On Saturday night, Rochelle Harris is, as usual, expecting her friend Ellie. As soon as her father leaves she excitedly changes into a splashy hostess gown and covers the drab furniture with bright-colored spreads, much as she has covered her life. Then she proceeds to share cultural and sexual fantasies with her friend while damning the world, her own in particular, for its crudeness, insensitivity, dreariness. Rochelle fears going mad, the same fate as her mother, and we soon realize just how troubled Rochelle really is. Although not a martyr to her father's needs and fear of abandonment, she uses him as an excuse for self-seclusion. A family friend brings in his buddy, a would-be comedian, short on education but long on reflexive understanding, to cheer up the girls and for a moment she leaves her self-made tragedy in a cathartic gale of laughter. Finally, the father returns with a revelation about himself that ultimately shatters the glass lid that this poor girl has, in fright, placed over her life.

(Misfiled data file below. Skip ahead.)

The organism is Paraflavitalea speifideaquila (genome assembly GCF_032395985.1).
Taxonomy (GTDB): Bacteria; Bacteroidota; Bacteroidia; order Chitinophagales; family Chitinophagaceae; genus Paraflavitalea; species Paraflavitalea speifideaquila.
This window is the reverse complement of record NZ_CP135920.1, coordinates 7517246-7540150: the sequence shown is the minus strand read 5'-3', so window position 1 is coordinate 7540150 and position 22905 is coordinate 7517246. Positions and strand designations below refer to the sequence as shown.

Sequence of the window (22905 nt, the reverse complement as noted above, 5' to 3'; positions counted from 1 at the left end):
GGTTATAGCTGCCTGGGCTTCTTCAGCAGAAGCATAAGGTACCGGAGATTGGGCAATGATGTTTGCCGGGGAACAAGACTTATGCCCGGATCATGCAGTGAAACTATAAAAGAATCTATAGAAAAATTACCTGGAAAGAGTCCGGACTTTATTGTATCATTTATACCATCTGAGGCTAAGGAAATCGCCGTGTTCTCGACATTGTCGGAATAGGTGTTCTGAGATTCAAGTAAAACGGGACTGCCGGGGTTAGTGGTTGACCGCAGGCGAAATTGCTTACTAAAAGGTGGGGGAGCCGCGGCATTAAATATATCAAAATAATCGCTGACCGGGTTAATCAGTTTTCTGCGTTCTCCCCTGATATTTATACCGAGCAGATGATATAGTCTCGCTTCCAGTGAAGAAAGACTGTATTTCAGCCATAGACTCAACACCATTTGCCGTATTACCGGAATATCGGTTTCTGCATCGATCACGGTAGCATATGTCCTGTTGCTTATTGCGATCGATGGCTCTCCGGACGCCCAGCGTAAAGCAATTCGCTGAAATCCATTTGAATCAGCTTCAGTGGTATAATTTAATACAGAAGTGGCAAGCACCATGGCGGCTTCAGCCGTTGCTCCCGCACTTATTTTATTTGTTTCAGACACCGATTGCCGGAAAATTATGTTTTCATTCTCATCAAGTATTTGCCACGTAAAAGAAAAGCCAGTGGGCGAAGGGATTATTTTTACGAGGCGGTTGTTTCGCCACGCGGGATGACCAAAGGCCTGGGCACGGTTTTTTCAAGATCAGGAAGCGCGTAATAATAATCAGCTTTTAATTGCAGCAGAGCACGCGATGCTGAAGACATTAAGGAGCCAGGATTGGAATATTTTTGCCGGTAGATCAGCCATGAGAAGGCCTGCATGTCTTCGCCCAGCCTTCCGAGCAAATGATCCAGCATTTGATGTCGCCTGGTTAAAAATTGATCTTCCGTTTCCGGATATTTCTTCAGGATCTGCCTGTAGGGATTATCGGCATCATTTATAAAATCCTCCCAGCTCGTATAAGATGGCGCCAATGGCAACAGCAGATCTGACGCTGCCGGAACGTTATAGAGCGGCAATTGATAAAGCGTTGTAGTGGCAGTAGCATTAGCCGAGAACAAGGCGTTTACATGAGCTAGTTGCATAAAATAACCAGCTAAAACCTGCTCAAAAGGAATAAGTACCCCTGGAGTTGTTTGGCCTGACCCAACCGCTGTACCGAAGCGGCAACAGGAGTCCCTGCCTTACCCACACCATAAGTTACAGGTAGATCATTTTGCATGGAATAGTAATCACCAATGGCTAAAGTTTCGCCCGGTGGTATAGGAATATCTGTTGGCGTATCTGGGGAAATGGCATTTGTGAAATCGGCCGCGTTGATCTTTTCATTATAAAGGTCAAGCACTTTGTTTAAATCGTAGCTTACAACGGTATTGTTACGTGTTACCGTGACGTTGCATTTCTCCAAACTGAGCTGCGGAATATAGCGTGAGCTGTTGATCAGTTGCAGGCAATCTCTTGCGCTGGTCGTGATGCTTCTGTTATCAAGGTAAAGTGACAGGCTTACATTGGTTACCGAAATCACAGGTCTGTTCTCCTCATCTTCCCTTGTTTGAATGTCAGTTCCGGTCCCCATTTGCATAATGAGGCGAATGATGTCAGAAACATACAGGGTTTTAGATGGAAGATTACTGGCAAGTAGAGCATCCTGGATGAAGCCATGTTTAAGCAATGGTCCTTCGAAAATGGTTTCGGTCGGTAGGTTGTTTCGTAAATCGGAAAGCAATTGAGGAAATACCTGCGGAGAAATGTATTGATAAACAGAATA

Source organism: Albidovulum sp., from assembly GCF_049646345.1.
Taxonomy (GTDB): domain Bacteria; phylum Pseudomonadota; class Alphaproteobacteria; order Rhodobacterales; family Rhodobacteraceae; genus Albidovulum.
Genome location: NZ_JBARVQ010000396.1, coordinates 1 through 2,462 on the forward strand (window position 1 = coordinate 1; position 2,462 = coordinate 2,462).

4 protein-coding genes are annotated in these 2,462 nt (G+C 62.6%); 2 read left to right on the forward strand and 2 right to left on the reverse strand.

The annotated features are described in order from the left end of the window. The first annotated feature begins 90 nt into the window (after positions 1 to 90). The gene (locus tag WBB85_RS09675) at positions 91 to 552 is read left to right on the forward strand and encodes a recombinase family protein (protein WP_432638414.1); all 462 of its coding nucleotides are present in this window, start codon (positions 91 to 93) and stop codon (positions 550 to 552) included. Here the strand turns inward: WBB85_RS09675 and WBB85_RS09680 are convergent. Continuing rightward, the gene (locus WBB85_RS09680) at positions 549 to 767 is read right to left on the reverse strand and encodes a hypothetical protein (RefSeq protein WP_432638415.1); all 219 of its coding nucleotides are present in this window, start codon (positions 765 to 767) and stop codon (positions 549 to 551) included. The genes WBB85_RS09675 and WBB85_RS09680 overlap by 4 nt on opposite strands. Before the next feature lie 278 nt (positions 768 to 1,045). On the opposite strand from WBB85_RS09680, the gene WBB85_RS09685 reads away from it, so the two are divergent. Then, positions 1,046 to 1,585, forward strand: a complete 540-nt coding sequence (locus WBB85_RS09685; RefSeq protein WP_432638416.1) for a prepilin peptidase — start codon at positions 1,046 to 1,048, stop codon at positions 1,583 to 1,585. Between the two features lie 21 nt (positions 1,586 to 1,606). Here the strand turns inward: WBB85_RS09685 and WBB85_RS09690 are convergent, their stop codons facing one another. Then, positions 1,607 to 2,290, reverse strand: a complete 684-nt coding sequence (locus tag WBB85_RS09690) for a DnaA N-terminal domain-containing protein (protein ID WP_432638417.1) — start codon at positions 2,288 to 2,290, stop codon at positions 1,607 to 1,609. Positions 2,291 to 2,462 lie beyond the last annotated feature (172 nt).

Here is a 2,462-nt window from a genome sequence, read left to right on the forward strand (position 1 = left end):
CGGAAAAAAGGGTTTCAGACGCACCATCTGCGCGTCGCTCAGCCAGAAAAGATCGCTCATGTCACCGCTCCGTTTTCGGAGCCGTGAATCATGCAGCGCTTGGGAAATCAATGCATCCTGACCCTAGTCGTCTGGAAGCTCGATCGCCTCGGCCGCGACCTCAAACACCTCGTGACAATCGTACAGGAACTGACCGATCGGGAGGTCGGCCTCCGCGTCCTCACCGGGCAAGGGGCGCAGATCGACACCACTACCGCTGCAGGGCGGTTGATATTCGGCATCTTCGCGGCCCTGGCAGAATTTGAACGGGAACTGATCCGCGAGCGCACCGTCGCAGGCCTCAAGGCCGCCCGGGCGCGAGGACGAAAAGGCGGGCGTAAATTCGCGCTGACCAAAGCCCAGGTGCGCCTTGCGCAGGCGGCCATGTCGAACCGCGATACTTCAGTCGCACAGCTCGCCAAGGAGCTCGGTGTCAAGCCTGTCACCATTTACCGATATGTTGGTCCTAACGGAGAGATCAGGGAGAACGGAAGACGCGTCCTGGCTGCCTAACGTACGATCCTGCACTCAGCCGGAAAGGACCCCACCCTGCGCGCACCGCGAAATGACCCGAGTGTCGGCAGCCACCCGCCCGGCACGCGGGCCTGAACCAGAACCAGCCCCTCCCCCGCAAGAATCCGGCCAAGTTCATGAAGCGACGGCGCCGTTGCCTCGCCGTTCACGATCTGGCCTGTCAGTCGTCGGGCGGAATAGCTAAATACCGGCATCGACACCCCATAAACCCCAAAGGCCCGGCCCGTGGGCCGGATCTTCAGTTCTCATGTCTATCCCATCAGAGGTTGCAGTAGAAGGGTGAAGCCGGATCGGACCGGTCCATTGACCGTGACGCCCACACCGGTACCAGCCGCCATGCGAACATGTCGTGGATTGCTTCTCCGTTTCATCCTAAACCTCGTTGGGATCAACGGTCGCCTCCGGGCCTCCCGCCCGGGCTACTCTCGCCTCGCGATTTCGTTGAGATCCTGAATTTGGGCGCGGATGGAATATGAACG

Touching, humorous and compassionate, this Off-Broadway success by one of our theatre's most promising writers delves into the fears and illusions of a lonely young girl who seeks escape in private fantasies from the drabness of the life around her. "…a development of his gift for rueful comedy about life in the Bronx, with his seemingly perfect ear for colloquial speech, his talent for warmly human humor and his sense of quiet compassion." —NY Post. "…a beautiful, beautiful play…" —Women's Wear Daily. "The writing is colorful, the characterizations are perceptive and the impact is meaningful." —Variety.